Tag Archives: nature

The Time We Have

Some of us find ourselves with more time on our hands lately. Some of us are deemed an “essential employee”. Whatever your situation, and I hope everyone safe, healthy, and financially stable throughout this strange journey we’re all moving through, there is TIME– to capture, seize, harness. Our state is on a “Safer-at-Home” order. My neighbor says he’s “going out of his mind” yet in that same breath he said he wiped the grey dust off his guitar and clumsily yet earnestly strummed the strings, something he hadn’t done in years. Our community pool is closed due to the current situation. Last Thursday I strolled around the neighborhood for a much-needed leg stretch after work (I’m considered an essential employee and have been sitting in front of a computer every day for hours, not something I’m used to as a Montessori teacher). A mom and her young daughter had filled two blue paddling pools, placed them in their driveway, and were giggling and playfully splashing each other.

Although we have implemented distance learning at our school and conduct regular Zoom meetings, some of my students have taken up knitting. Some have baked sweet, chocolaty treats. Some have FaceTimed for 6 hours while watching the same Netflix series.

I have seen even more families taking walks together than usual. My brother said it is the same where he lives, 700 miles away from me. I’ve smelled the waft of charred food on grills more nights than not. I’ve heard an unusual abundance of birds singing in the tops of the oak and Norfolk pines. Gone are the shrieks of sirens every hour, the blasting hum of airplanes overhead, the smell of air thick with the pollution of car exhaust and industry.

Even though I’m still working, I’ve had a few more moments to enjoy the sound of birdsong, make brownies from scratch, read my current fiction of choice, water my neighbor’s garden, connect with friends I’ve haven’t talked to in months. At first I was consumed by the news and social media but I’m making a concerted effort to put the phone down for chunks at a time (there are some funny memes out there, though).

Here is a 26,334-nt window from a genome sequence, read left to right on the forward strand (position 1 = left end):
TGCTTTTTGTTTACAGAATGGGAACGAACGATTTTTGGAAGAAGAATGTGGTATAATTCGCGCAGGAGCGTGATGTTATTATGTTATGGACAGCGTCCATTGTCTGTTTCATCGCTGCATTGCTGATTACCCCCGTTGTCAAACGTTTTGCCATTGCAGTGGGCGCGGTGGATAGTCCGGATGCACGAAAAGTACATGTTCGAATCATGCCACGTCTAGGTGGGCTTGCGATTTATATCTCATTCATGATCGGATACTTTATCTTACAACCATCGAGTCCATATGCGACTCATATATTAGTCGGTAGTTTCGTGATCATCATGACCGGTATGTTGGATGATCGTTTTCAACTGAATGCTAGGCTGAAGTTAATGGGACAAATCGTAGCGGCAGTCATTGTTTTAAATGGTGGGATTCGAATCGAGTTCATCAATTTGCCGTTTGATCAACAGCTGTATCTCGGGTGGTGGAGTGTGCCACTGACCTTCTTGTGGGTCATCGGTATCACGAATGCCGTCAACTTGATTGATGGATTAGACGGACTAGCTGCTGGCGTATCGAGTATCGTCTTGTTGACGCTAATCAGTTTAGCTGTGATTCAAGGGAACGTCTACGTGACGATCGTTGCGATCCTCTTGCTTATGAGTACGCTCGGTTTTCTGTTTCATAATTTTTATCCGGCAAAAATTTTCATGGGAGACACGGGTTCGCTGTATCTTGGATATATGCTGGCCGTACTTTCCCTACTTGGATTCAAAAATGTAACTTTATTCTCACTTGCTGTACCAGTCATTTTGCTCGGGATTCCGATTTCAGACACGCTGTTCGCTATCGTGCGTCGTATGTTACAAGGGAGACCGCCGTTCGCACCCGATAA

This week is my son’s 16th birthday. There will not be a car in the driveway with a bow on it (that wasn’t happening anyway). We will not have our usual hibachi feast with friends and family. But we will celebrate in the quiet and simple fashion we’re all becoming familiar with.

I’m just embracing the good that can come from a dire situation. And there is good here. And there is time.

(But I haven’t been to Walmart to buy toilet paper).

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Night Jasmine

Welcome night jasmine 
to winter’s party
of cool breaths below
and indigo skies above

Welcome to shivery winds
before dawn
and another blood moon
to come

Your scent reaches February’s corners
ticklng the eyes of the passerby

Within that aromatic
flowery sweetness
a place nestled
among fronds to hide

Welcome night jasmine
will you linger
past the season’s
final song

And dance to spring’s
chittering cadence
I feel it
coming on.

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To the Garden of Butterflies

To the butterfly garden I ran
its beckoning pulsed against the imminent sadness
of mourning and fading dreams
Its lush green vines and scattered wildflowers
a magnet to the journey of my feet
And just as I longed for and expected
when I entered there was no one there
Only the Longwing and Cloudless Sulphur
to flit on flower and autumn wind
to taste the nectar and dance again
And take with it the heaviness and suffering
endured
release it to the sky
so the sorrow would not weigh upon
so heavily
and my spirit may too
freely fly